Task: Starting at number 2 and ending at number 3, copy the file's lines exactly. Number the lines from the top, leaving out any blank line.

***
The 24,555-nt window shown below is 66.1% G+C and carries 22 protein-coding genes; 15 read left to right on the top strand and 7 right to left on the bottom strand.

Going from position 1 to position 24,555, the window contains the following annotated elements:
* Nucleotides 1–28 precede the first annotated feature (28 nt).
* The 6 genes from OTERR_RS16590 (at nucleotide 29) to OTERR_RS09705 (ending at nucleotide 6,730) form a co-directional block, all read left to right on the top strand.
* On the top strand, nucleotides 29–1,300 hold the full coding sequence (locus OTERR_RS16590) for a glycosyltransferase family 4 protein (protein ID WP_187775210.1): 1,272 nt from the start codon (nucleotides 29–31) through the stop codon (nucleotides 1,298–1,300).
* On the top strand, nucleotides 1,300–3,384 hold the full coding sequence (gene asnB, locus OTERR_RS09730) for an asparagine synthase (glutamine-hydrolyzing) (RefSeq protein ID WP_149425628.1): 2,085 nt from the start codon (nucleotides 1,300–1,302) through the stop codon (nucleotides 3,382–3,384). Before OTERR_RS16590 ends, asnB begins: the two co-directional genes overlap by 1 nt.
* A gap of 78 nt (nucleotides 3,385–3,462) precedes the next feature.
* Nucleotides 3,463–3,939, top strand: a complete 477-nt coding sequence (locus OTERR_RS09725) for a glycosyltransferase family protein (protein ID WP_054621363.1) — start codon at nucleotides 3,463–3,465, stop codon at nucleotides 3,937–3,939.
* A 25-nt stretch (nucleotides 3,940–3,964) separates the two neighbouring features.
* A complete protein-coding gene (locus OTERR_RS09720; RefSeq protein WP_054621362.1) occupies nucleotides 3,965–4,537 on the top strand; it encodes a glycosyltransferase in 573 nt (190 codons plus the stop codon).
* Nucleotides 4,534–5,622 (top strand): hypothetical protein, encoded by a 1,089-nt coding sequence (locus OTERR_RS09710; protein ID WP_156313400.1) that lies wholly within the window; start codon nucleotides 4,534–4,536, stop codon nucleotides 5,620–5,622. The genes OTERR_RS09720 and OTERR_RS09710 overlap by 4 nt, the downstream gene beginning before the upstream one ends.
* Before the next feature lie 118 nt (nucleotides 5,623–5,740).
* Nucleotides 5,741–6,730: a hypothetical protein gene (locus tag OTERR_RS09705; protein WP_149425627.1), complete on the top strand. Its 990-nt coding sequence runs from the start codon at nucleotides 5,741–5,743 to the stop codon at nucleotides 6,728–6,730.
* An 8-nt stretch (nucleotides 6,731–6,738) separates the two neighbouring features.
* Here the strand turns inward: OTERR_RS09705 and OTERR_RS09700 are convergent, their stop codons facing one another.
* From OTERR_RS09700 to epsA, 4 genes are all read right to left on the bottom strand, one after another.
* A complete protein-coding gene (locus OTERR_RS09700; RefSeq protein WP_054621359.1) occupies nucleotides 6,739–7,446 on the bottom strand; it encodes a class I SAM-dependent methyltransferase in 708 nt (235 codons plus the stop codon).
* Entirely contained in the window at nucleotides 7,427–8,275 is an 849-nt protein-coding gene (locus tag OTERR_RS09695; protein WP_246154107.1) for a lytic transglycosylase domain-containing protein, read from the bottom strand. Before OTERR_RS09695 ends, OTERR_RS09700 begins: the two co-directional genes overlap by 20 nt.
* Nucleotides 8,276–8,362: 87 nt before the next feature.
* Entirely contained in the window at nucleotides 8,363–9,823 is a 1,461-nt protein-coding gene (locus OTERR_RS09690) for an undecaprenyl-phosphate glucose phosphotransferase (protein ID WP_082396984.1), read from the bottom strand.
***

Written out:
Going from position 1 to position 24,555, the window contains the following annotated elements:
* Nucleotides 1–28 precede the first annotated feature (28 nt).